Rock garden on the West Fork, could be rapids depending on water level

Class III - IV rapids on the famous Browns Canyon on the Arakansas River

Mapping put ins, take outs and other information

The information you need may not always be present on the map layers available at hillmap.  You can add information through the "Add a Waypoint" function on the Paths tab.  For our most recent trip on the West Fork of the Bitterroot, we added take out locations that we found through a web search.

Waypoints for potential take outs or put ins on the West Fork

See our West Fork map of the Bitterroot on hillmap.

At this point in time, Hillmap does not have a map layer that officially shows rapids and other river-specific information.  Using hillmap as your sole source of information for serious rapids would be folly, and is not its intended use.  The map layers available at hillmap are from a variety of sources, and may contain inaccurate, incomplete or out-of-date data.

Given the super low water and mild rapids on the West Fork of the Bitterrot, combined with easy access for scouting in person, we felt that hillmap gave us additional information about the river that proved useful for the trip.

Using Satellite View to scout terrain?  Check out this post that includes screen shots of an area littered with downed trees.

Thursday, August 22, 2013

Whitewater in our $12 "Packrafts"

Buoyed (heh) by the lack of instant deflation on our first trip down the Bitterroot in our $12 Intex "Packrafts", we decided to seek out some whitewater up the West Fork. The river was quite low but we found some stretches with lots of rocks and small waves (maybe rocky class II). We spent an afternoon up there yo-yo'ing a stretch of white water near one of the put-ins and a couple days later (after a few minor repairs) did a (car shuttled) 12+ mile day trip including lots of rocks, gravel bars and numerous snags.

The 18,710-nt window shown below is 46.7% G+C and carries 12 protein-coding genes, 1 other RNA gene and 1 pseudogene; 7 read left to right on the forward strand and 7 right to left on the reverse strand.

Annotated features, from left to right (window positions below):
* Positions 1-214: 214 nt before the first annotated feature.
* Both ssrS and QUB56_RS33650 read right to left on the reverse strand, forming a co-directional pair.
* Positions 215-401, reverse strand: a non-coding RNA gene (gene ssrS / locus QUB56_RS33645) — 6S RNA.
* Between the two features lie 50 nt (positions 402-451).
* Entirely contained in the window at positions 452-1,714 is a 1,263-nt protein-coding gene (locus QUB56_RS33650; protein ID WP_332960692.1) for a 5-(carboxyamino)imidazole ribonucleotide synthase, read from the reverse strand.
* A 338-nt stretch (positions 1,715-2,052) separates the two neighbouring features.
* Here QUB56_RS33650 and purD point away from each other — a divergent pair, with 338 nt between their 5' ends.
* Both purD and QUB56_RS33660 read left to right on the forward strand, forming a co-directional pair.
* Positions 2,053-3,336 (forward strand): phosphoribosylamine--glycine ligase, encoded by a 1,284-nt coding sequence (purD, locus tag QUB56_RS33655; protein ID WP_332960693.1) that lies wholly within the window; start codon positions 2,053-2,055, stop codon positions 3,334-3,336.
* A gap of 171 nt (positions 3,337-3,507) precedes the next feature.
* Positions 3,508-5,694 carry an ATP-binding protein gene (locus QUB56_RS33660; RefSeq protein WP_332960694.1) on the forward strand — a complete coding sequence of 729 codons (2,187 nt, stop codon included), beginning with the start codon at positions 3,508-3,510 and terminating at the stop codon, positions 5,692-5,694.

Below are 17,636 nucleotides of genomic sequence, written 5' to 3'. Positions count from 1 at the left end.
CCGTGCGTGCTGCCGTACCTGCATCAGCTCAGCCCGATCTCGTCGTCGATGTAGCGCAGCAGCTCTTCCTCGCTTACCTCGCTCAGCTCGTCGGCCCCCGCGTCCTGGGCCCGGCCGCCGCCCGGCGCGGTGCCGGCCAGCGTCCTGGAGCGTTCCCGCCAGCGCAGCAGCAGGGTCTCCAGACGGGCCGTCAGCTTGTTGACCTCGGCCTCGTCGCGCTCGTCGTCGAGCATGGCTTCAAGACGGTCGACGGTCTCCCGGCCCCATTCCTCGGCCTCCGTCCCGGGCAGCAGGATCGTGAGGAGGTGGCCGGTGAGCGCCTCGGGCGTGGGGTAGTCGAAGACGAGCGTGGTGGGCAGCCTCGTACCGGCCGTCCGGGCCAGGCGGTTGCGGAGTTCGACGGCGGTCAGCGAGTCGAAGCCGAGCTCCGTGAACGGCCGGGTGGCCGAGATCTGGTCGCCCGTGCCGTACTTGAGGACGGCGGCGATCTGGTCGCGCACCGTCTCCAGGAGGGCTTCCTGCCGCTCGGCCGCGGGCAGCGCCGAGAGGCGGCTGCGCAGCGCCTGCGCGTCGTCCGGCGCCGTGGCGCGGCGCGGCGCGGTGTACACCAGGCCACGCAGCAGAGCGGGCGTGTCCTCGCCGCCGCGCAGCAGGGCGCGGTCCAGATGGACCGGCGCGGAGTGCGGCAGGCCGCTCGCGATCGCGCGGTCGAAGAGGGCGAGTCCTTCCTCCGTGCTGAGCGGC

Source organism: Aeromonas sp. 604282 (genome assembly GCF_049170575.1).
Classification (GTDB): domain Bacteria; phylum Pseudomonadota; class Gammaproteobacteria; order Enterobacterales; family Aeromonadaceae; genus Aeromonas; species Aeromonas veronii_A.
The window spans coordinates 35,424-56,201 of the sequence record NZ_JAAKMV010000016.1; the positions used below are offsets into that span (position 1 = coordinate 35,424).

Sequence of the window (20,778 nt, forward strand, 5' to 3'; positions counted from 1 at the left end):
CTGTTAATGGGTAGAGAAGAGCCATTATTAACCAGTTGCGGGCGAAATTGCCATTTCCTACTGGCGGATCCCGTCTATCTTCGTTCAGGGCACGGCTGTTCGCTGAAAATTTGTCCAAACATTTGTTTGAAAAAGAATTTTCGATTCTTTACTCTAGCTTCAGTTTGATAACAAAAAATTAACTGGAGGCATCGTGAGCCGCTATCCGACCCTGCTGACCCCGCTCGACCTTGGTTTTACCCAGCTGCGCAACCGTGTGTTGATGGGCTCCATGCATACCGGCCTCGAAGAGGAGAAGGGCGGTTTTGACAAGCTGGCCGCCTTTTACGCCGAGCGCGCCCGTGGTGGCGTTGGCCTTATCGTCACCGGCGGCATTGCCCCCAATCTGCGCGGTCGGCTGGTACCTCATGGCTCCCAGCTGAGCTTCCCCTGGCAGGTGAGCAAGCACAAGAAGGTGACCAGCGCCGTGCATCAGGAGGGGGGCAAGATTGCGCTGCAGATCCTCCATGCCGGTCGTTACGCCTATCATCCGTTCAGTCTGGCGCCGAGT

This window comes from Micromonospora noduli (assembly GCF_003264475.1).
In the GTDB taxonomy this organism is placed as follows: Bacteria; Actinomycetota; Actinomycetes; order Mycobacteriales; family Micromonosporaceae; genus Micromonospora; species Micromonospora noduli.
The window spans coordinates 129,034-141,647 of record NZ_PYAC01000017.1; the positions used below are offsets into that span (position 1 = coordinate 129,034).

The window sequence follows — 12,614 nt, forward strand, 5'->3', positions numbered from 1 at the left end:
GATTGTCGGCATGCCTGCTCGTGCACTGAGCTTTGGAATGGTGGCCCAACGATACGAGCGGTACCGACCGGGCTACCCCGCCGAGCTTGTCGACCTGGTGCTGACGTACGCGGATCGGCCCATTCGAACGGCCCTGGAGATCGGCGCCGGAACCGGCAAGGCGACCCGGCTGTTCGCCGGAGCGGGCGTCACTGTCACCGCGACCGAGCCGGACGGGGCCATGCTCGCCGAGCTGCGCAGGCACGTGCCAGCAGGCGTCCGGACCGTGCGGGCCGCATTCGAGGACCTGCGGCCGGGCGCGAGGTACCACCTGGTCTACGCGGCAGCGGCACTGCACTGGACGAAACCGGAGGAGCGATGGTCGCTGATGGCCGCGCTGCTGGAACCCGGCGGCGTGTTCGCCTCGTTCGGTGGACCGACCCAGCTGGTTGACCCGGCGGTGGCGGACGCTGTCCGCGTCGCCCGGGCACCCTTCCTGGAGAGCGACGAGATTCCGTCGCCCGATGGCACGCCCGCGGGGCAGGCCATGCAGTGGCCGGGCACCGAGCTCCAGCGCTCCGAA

Sitting backwards, the large "stern" helps to fight the wheelie effect.

It was an absolute blast and I'm sold on the sport of packrafting. I'll let the photos do most of the talking but the rafts performed admirably. They aren't the most durable things in the world but we are certainly getting our money out of them.

Jen found a nice chute between the rocks in this rapid also seen in the top photo of me. Stewart and I had to attempt it a couple of times before we could run it.

We sit backwards in the rafts. Sitting this way, the large tubes and duck-butt like stern made them stable.  They aren't fast in the water but are  fairly easy to maneuver with back ferrying as Roman Dial recommends in Packrafting! An Introduction and How-To Guide. The tubes could actually stand to be a bit smaller to allow for easier paddling and I'd consider buying the smaller Intex Explorer 100 next time.

Preparing to carry back to the top of the rapid, Stewart's yellow raft is an old life raft.

The rafts are admirably light and easy to carry thanks to the thin material. We were fully planing on ending up swimming but they kept us afloat with a few bits of Tyvek Tape.  Eventually, a few miles into the third day the floors of both of our rafts succumbed to the numerous rocks (and one mandatory log) we'd slid over. The handling of the raft certainly decreased with the floor deflated. For the next trip I plan on using a sleeping pad inside of the now non-inflatable floor.

A gash in Jen's floor. 
Tempering after repairs. The Tyvek tape held but the floor sprung more leaks.
Deflation is a pain but jamming a stick in the valve to hold it open helps.

Getting out on the river has renewed my interest in building a more durable cheap pack raft and I'm sure we'll get a few more trips out of them this summer.

The whole kit:

Carrying boats back up above a rapid in a permanent sunset provided by forest fire smoke.